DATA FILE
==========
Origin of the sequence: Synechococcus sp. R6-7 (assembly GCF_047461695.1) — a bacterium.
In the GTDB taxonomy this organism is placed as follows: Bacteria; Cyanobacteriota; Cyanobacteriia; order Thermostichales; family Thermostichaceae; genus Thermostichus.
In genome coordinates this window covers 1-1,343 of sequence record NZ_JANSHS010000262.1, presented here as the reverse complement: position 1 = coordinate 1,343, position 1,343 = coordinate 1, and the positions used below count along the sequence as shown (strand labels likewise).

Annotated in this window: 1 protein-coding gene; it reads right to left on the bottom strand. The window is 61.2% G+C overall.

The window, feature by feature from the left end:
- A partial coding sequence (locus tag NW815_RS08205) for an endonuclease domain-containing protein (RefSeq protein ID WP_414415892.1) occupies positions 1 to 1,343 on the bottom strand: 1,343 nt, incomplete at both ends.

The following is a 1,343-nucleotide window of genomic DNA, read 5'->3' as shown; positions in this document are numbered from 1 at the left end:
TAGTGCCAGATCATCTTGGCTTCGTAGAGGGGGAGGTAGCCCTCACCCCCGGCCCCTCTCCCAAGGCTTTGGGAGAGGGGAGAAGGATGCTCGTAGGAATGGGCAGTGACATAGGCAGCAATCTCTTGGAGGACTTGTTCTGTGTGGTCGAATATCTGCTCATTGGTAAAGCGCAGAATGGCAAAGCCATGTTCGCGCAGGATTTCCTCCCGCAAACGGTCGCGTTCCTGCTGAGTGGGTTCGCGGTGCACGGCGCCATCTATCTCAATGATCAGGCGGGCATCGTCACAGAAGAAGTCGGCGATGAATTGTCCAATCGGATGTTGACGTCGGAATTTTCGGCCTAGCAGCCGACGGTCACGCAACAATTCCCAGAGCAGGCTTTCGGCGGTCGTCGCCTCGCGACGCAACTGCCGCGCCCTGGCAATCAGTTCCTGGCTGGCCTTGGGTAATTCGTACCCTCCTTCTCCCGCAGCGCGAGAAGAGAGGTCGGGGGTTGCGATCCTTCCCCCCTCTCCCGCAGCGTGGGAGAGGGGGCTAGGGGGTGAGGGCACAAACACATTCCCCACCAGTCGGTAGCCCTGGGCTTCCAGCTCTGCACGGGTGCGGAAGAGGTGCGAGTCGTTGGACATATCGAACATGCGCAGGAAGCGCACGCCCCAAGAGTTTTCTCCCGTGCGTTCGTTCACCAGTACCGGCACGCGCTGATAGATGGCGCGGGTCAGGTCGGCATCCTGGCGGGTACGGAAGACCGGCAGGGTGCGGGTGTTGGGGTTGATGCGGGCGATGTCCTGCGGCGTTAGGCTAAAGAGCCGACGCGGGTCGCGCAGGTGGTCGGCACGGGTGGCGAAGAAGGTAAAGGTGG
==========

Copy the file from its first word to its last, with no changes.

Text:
Origin of the sequence: Synechococcus sp. R6-7 (assembly GCF_047461695.1) — a bacterium.
In the GTDB taxonomy this organism is placed as follows: Bacteria; Cyanobacteriota; Cyanobacteriia; order Thermostichales; family Thermostichaceae; genus Thermostichus.
In genome coordinates this window covers 1-1,343 of sequence record NZ_JANSHS010000262.1, presented here as the reverse complement: position 1 = coordinate 1,343, position 1,343 = coordinate 1, and the positions used below count along the sequence as shown (strand labels likewise).

Annotated in this window: 1 protein-coding gene; it reads right to left on the bottom strand. The window is 61.2% G+C overall.

The window, feature by feature from the left end:
- A partial coding sequence (locus tag NW815_RS08205) for an endonuclease domain-containing protein (RefSeq protein ID WP_414415892.1) occupies positions 1 to 1,343 on the bottom strand: 1,343 nt, incomplete at both ends.

The following is a 1,343-nucleotide window of genomic DNA, read 5'->3' as shown; positions in this document are numbered from 1 at the left end:
TAGTGCCAGATCATCTTGGCTTCGTAGAGGGGGAGGTAGCCCTCACCCCCGGCCCCTCTCCCAAGGCTTTGGGAGAGGGGAGAAGGATGCTCGTAGGAATGGGCAGTGACATAGGCAGCAATCTCTTGGAGGACTTGTTCTGTGTGGTCGAATATCTGCTCATTGGTAAAGCGCAGAATGGCAAAGCCATGTTCGCGCAGGATTTCCTCCCGCAAACGGTCGCGTTCCTGCTGAGTGGGTTCGCGGTGCACGGCGCCATCTATCTCAATGATCAGGCGGGCATCGTCACAGAAGAAGTCGGCGATGAATTGTCCAATCGGATGTTGACGTCGGAATTTTCGGCCTAGCAGCCGACGGTCACGCAACAATTCCCAGAGCAGGCTTTCGGCGGTCGTCGCCTCGCGACGCAACTGCCGCGCCCTGGCAATCAGTTCCTGGCTGGCCTTGGGTAATTCGTACCCTCCTTCTCCCGCAGCGCGAGAAGAGAGGTCGGGGGTTGCGATCCTTCCCCCCTCTCCCGCAGCGTGGGAGAGGGGGCTAGGGGGTGAGGGCACAAACACATTCCCCACCAGTCGGTAGCCCTGGGCTTCCAGCTCTGCACGGGTGCGGAAGAGGTGCGAGTCGTTGGACATATCGAACATGCGCAGGAAGCGCACGCCCCAAGAGTTTTCTCCCGTGCGTTCGTTCACCAGTACCGGCACGCGCTGATAGATGGCGCGGGTCAGGTCGGCATCCTGGCGGGTACGGAAGACCGGCAGGGTGCGGGTGTTGGGGTTGATGCGGGCGATGTCCTGCGGCGTTAGGCTAAAGAGCCGACGCGGGTCGCGCAGGTGGTCGGCACGGGTGGCGAAGAAGGTAAAGGTGG